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Economy
Michigan prides itself on its agriculture, and we should.We are the most agriculturally diverse state, behind only California. And after manufacturing, agriculture is the state’s largest industry.But what goes into bringing the fruits and vegetables we eat to our tables? Our documentary "Voices from the Fields" tells the stories of the migrant workers in Michigan.

Domestic workers are critical to our economy, so why are they invisible?

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A poster in the The Workers Institute at The Black Country Living Museum.

There has been virtually no end to the stories focusing on the "Lean In" concept put forth by then- C.O.O of Facebook Sheryl Sandburg, focusing on whether highly talented and visible---and basically well-off---women could "have it all.”

But, as writer Laurie Penny wrote in The New Statesman, "While we all worry about the glass ceiling, there are millions of women standing in the basement---and the basement is flooding."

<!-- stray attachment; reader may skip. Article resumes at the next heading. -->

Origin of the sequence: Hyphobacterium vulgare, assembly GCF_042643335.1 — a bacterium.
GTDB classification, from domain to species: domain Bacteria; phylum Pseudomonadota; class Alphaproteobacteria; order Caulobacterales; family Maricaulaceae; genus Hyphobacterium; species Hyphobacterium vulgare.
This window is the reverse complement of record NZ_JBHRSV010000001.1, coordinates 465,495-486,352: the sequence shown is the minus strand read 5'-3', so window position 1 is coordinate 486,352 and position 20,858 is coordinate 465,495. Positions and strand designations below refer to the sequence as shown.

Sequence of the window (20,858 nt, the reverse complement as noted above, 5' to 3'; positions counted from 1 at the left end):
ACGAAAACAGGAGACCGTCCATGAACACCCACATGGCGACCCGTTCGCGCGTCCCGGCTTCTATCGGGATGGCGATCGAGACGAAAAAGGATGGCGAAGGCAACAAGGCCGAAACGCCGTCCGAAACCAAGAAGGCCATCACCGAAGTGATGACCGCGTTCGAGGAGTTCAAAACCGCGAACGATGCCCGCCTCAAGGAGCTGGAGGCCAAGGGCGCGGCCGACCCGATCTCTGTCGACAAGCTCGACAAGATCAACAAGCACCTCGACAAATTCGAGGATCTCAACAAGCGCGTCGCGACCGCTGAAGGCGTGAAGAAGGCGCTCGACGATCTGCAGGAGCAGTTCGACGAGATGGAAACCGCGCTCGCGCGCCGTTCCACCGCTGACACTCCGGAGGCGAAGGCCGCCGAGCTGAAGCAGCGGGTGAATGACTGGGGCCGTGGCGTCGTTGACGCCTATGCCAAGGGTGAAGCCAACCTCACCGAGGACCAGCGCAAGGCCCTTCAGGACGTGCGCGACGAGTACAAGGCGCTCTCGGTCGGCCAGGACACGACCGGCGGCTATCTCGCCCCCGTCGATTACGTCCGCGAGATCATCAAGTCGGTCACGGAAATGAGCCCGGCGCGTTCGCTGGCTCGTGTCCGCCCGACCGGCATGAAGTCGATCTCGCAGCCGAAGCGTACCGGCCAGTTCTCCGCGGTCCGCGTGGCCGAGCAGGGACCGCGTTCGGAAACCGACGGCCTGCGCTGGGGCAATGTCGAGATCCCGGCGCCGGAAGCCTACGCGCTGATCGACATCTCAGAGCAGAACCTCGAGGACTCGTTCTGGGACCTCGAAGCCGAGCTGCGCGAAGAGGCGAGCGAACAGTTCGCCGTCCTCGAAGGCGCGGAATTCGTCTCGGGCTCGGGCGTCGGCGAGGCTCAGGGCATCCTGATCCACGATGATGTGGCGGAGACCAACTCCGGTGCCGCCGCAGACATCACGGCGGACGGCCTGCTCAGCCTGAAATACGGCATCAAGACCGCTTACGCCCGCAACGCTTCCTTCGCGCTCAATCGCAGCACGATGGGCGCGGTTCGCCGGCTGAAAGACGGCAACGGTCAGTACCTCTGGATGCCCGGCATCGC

Domestic workers. The people that come into our homes to cook, clean, nanny or provide health care. Historically, many of these workers were African American women who were servants to families.

Today, household workers are critical to our economy, but all too often they're the invisible and underpaid part of society.

Why are they so invisible and what needs to happen to lift them out of that "flooding basement?"

Dr. Eileen Boris is the Hull Professor and Chair, Department of Feminist Studies and a Professor of History, Black Studies, and Global Studies at the University of California Santa Barbara. She joined us today.

Listen to the full interview above.

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